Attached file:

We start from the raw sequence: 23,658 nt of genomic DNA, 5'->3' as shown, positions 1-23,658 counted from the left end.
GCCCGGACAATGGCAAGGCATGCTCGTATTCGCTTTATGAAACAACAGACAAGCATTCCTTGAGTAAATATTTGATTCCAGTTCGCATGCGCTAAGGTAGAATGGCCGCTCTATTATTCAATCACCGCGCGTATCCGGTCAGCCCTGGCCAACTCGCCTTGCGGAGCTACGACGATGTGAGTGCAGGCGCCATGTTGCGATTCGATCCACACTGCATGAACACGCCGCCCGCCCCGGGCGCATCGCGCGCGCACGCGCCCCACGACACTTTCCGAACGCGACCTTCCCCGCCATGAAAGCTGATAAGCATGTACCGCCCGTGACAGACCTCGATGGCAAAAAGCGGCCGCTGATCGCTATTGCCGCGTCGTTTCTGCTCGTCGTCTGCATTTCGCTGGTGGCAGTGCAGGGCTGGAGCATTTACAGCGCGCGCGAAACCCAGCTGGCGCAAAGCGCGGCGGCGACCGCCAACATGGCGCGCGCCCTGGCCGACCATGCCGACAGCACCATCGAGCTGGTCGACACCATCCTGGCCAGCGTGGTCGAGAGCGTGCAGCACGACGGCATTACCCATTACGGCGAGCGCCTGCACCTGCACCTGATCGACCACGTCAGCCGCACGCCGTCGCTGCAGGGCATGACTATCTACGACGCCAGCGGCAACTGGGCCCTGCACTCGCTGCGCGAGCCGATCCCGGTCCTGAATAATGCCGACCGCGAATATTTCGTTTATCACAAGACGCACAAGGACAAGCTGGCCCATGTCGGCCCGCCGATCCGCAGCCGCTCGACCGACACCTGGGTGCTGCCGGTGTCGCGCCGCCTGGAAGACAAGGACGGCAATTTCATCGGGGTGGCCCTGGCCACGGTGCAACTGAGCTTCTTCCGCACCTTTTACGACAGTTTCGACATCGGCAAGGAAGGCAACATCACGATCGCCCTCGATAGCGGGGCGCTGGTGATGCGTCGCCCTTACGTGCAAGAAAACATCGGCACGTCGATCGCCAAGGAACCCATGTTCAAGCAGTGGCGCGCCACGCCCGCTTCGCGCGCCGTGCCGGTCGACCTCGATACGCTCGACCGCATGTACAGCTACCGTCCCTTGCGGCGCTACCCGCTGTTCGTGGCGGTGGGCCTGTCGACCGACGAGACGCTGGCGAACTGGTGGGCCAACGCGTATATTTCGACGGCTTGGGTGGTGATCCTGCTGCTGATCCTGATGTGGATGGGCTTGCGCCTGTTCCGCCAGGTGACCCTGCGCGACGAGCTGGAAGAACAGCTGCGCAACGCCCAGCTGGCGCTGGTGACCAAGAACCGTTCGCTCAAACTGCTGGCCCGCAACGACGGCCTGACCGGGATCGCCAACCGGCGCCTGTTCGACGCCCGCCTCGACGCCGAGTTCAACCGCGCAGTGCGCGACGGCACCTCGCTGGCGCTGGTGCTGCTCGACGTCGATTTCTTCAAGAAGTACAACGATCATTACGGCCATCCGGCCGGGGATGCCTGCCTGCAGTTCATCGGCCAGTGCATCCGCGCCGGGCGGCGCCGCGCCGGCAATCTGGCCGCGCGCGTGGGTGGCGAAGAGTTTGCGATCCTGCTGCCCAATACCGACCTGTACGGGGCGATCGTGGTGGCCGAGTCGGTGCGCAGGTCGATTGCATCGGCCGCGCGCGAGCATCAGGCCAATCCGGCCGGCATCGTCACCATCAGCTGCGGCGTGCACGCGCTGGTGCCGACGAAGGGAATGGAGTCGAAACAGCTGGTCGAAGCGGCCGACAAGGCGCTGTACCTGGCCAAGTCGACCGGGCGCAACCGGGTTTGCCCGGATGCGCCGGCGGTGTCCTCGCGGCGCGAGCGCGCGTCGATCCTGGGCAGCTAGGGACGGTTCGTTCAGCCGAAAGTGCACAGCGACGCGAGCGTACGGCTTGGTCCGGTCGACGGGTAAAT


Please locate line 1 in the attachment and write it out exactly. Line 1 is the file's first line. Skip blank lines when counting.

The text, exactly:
We start from the raw sequence: 23,658 nt of genomic DNA, 5'->3' as shown, positions 1-23,658 counted from the left end.